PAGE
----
7 Basic Tips For Testing Multi-Lingual Websites

Explore useful tips for Testing Multi-Lingual Websites through this tutorial. Also, note the checklist for Multilingual Application Testing:

Nowadays a number of websites are deployed in multiple languages. As software organizations perform more and more business in several other/foreign countries, the number of such global multi-lingual web applications tends to increase considerably.

Testing web applications supporting multiple languages has its own fair share of challenges and risks in today’s fast-paced world. Since not everyone on the team is proficient in all languages, it will be difficult to test an application in ten languages in a limited amount of time and resources.

In this tutorial, we will discuss seven basic tips that will enable anyone to test multi-lingual browser-based applications thoroughly.

Testing Multi-Lingual Websites

Basic Tips To Test Multi-Lingual Browser-Based Applications

Tip #1: Prepare and Use the Required Test Environment (Dynamic Test Environment)

If a website is hosted both in English and Japanese languages, it is not just enough to simply change the default browser language and perform identical tests in both languages.

Rather, depending on its implementation, the website may figure out the correct language for its interface from the browser language setting, the regional and language settings of the machine, a configuration in the web application, or other factors.

Therefore, in order to perform a realistic test, it is imperative that the web application is to be tested from two machines i.e. one with the English operating system and the other with the Japanese operating system. You might want to keep the default settings on each machine as most of the users do not change the default settings on their machines.

Tip #2: Acquire Correct Translations

A native speaker of the language, belonging to the same region as the users, is usually the best resource to provide translations that are accurate in both the meaning as well as context.

If such a person is not available to provide you with translations of the text, then the team might have to depend on automated web translations available on websites like wordreference.com and dictionary.com.

It is always better to compare automated translations from multiple sources before using them in the test.

Tip #3: Get Really Comfortable With the Application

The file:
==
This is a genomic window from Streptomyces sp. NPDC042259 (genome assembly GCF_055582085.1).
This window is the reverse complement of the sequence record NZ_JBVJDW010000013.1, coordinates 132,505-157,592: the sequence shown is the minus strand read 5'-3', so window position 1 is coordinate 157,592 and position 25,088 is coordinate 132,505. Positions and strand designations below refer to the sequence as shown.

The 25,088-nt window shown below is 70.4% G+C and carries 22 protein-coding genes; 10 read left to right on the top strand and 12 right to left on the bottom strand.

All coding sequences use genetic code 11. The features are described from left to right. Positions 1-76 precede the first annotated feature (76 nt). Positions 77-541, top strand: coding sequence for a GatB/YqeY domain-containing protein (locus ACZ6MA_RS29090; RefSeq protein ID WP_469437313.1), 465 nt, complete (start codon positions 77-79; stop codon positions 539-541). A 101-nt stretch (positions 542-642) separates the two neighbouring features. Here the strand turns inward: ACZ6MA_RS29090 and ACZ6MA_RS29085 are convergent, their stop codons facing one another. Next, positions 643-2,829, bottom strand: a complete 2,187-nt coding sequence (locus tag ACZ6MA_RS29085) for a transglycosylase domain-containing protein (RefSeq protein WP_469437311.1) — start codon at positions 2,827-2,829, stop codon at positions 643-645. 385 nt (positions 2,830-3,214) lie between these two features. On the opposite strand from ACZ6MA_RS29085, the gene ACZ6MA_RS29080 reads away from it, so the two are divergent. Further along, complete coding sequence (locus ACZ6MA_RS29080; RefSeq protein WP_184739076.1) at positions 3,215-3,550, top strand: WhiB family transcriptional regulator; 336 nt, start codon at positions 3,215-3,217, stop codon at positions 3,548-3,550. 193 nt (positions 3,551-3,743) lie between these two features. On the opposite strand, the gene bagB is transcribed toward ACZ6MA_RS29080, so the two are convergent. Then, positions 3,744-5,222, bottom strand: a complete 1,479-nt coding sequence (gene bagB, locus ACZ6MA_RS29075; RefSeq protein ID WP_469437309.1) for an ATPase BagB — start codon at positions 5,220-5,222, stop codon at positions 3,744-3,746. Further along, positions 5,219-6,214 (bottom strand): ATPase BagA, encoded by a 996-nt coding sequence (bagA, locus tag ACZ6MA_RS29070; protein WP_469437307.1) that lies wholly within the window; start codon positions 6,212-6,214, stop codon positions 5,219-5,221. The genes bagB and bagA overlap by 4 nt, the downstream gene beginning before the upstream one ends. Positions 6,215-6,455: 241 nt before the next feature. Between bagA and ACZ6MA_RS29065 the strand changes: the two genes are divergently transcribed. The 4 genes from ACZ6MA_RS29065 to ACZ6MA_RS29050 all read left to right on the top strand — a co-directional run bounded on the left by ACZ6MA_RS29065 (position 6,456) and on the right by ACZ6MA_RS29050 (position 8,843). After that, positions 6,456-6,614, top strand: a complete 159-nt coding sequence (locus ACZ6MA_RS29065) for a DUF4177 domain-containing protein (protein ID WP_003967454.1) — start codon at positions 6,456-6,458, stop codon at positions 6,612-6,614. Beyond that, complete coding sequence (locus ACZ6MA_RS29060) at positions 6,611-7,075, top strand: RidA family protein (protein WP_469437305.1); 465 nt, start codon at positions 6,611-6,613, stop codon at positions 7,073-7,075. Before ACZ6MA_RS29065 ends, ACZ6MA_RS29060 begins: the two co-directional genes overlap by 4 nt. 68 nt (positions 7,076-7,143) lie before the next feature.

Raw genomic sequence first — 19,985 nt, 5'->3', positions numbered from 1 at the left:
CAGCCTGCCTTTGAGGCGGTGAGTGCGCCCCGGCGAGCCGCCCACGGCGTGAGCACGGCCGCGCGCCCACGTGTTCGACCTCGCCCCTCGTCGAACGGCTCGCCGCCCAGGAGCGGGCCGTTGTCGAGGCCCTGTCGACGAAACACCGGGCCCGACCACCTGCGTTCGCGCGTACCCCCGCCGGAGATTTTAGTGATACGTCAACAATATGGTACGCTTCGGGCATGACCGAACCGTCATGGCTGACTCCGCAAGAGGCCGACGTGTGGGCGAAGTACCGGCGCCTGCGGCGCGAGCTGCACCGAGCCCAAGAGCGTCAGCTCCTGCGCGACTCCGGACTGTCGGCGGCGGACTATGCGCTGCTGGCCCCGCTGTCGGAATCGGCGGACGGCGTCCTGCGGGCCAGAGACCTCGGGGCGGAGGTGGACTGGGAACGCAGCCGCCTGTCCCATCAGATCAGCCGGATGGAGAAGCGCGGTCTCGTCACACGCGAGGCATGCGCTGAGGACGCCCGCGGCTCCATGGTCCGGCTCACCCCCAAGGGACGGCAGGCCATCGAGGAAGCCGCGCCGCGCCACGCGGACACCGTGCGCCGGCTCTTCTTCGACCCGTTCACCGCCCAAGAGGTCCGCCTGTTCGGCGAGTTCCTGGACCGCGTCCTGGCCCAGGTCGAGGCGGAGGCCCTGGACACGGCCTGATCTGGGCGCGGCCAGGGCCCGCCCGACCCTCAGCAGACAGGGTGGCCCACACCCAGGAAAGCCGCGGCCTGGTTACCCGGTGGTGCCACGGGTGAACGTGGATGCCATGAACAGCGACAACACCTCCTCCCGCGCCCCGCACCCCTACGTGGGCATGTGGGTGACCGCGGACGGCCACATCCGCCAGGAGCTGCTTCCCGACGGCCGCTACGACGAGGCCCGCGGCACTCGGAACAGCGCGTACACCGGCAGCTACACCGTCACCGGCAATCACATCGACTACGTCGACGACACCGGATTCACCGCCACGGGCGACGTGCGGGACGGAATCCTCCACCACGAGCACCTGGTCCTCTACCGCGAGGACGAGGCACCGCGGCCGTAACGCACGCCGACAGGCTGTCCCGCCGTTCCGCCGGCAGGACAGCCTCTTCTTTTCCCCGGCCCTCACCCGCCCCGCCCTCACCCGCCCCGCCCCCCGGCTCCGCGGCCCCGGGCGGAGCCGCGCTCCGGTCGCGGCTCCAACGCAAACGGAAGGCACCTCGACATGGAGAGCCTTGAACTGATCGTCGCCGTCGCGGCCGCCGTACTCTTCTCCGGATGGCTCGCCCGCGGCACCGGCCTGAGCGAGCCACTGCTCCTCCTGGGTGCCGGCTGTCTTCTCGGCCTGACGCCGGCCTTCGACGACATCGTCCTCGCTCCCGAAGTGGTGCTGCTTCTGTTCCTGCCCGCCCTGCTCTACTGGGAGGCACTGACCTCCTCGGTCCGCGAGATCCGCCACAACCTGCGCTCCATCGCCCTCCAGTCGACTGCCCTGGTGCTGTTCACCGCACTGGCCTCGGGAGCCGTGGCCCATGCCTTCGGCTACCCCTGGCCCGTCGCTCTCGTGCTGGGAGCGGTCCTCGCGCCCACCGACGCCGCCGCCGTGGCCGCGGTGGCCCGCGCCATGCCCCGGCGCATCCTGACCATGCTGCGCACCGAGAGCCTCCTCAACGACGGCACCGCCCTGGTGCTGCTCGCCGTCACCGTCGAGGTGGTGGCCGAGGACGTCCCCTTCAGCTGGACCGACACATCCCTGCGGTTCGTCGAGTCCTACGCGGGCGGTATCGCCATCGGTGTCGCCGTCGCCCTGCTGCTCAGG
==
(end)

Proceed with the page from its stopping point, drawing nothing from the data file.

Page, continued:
As you might not know all the languages supported by the website, it is always better for you to be very conversant with the functionality of the website. It is certain that you will test the application far better if you know the application’s functionality thoroughly.

Having a clear understanding of the application and the flow will help in identifying the linguistic breaks that might occur in different language versions of the same website.

Execute the test cases in the English version of the site a number of times. This, in turn, will help you to navigate easily within the other language version.

Otherwise, you might have to keep the English version of the site open in another browser in order to figure out how to proceed in the other language version (this indeed could slow down the testing).

Tip #4: Start With Testing the Labels

Start testing the other language versions of the website by first looking at all the labels, as labels are the most static controls on the web application. Labels are the primary interface help (tip/tooltip) for a user, thus one cannot afford to take any chances. Small mistakes here might prove costly in the future.

English labels are usually shorter and translated labels tend to expand. It is important to observe any issues related to label truncation, overlay on/under other controls, incorrect word wrapping, etc.

It is even more important to compare the labels with their translations in other languages. QA people should check the spelling and contents of the translated label, to ensure accuracy.

Tip #5: Gradually Start Testing Other Controls

Next, you could move on to checking the other controls for correct translations and any user interface issues. It is important that the website provides correct error notification messages in other languages.

The tests should include generating all the error messages. All the messages (e.g., success, file upload progress, etc.) that the application shows need to be auto-translated.

Tests should also be carried out on some other crucial UI control elements:

  • All tooltips should be displayed in the appropriate translated language.
  • All placeholders should be translated into the appropriate language.
  • All the tabs should have suitable titles as per the website’s regional language.
  • Exported files should exist in the appropriate language.
  • Verification should exist for content management and structuring, as people from some regions read from ‘left to right’, while people from some other regions read from ‘right to left’.
  • Checks should be carried out to verify file transfers.